Campylobacter is the most common type of bacteria that causes food poisoning in the UK. Public Health England reports that in England and Wales the number of cases increased from 52,381 in 2016 to 56,729 in 2017. It’s likely there are many more cases which go unreported.
Campylobacter germs can be found in raw meat, particularly raw or undercooked poultry like chicken and turkey. It can also be found in unpasteurised milk and untreated water. On rare occasions mushrooms and shellfish have also been found to contain campylobacter.
Pets (including cats and dogs) and other animals infected with campylobacter can pass on the bacteria to you. Cases of campylobacter have occurred after farm visits, for instance.
Who is at risk of becoming infected with campylobacter?
Campylobacter can affect anyone at any age. However, babies and children are more likely to become ill with campylobacter infection than adults. Males have a greater chance than females of becoming infected. It’s more common in summer than winter.
What are the symptoms of campylobacter?
The typical symptoms of campylobacter are feeling sick, diarrhoea, and being sick, although vomiting doesn’t always happen. The diarrhoea can sometimes be bloody. Stomach pains and a high temperature can also occur. Symptoms tend to come on within 2-5 days of eating the contaminated food or of being in contact with the contaminated animal. However, sometimes the symptoms can appear faster, between one and 11 days.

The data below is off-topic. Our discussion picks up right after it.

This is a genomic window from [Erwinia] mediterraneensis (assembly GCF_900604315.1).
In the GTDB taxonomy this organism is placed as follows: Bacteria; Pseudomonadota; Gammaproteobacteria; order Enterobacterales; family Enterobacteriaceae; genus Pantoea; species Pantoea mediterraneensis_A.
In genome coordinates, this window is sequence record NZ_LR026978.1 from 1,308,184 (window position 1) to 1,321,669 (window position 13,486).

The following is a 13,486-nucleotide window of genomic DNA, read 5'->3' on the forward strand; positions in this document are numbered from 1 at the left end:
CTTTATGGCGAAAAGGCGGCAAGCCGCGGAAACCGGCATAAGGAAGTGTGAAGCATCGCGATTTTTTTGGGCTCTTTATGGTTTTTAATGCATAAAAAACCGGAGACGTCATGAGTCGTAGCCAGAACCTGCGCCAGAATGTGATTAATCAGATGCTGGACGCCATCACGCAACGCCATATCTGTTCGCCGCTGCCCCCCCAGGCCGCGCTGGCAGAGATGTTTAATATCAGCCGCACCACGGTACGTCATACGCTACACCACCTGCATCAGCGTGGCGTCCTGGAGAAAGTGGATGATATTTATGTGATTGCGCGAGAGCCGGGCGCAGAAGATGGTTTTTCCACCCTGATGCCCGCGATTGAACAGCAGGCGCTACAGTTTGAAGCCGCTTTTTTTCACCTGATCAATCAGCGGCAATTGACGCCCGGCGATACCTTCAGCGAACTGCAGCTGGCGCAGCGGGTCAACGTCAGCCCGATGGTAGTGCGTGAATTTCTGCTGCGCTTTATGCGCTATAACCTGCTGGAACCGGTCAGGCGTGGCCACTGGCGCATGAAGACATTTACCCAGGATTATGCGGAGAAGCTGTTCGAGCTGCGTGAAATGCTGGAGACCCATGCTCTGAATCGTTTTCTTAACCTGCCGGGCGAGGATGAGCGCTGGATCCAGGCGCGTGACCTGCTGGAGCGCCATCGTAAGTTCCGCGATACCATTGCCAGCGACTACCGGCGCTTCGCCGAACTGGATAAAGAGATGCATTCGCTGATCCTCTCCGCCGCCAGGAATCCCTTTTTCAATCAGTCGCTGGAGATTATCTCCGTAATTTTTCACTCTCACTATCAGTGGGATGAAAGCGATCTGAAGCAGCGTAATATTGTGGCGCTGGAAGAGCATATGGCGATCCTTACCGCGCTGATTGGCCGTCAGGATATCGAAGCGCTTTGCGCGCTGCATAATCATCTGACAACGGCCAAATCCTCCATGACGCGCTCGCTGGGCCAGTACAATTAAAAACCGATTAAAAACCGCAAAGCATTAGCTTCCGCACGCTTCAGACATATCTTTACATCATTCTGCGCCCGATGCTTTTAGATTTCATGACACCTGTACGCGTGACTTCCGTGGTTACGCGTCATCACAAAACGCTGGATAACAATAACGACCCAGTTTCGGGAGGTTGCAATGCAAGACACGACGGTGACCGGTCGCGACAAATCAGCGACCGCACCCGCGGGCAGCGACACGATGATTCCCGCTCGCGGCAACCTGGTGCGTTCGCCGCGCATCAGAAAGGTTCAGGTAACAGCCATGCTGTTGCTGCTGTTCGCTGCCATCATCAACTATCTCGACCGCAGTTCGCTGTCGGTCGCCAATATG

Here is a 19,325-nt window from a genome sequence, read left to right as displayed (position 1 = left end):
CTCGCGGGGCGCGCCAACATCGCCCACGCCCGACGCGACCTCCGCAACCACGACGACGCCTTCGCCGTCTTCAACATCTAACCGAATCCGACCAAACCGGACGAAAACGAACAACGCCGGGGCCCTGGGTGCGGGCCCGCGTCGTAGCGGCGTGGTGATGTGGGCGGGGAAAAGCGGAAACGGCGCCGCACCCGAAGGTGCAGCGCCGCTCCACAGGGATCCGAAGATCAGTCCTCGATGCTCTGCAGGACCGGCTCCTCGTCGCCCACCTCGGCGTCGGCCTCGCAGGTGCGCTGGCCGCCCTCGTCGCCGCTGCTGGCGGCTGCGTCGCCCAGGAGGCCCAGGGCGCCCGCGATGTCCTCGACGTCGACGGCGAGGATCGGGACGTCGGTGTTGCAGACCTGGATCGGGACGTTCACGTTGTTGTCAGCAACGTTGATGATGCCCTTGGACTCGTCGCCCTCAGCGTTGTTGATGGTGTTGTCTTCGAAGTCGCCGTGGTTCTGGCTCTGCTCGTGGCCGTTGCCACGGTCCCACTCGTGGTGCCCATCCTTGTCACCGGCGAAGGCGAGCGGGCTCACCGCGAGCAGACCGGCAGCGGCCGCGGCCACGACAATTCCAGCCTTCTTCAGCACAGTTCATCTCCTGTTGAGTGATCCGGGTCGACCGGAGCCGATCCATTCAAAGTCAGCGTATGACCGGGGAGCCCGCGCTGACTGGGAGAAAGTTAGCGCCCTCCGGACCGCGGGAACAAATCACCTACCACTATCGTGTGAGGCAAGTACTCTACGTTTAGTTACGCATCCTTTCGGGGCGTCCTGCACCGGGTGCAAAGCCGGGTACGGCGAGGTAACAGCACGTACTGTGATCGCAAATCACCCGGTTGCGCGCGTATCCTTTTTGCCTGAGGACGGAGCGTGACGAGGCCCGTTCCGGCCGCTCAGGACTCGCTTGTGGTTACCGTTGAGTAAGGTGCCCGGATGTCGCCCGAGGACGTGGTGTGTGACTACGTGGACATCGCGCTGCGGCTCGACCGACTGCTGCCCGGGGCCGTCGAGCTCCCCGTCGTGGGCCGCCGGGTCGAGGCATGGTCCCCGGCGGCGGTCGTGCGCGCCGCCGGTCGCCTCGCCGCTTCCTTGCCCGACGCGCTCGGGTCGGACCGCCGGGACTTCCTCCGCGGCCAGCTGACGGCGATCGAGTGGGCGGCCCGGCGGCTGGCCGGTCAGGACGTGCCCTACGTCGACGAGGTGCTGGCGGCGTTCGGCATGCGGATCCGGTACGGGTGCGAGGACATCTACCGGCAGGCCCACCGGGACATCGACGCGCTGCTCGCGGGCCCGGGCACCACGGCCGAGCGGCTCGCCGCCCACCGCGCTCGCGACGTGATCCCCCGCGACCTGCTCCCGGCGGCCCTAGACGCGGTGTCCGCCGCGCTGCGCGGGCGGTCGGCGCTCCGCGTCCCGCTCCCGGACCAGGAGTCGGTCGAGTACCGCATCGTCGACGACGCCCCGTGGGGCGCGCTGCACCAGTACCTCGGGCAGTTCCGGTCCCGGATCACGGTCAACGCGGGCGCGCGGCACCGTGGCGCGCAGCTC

In most people, symptoms are relatively mild and improve within 2-3 days. About 9 in 10 affected people recover from the illness within one week. However, sometimes symptoms can be more severe and/or complications can occur.
Is there a link between campylobacter and Guillain-Barré syndrome?
Whilst rare, Guillain-Barré syndrome has been known to be triggered by campylobacter infection. This is a condition that affects the nerves throughout your body and limbs, causing weakness and sensory problems. You can find out more information about Guillain-Barré syndrome in our information hub on our website.
See our post on food poisoning and how to prevent it for tips on how to avoid Campylobacter.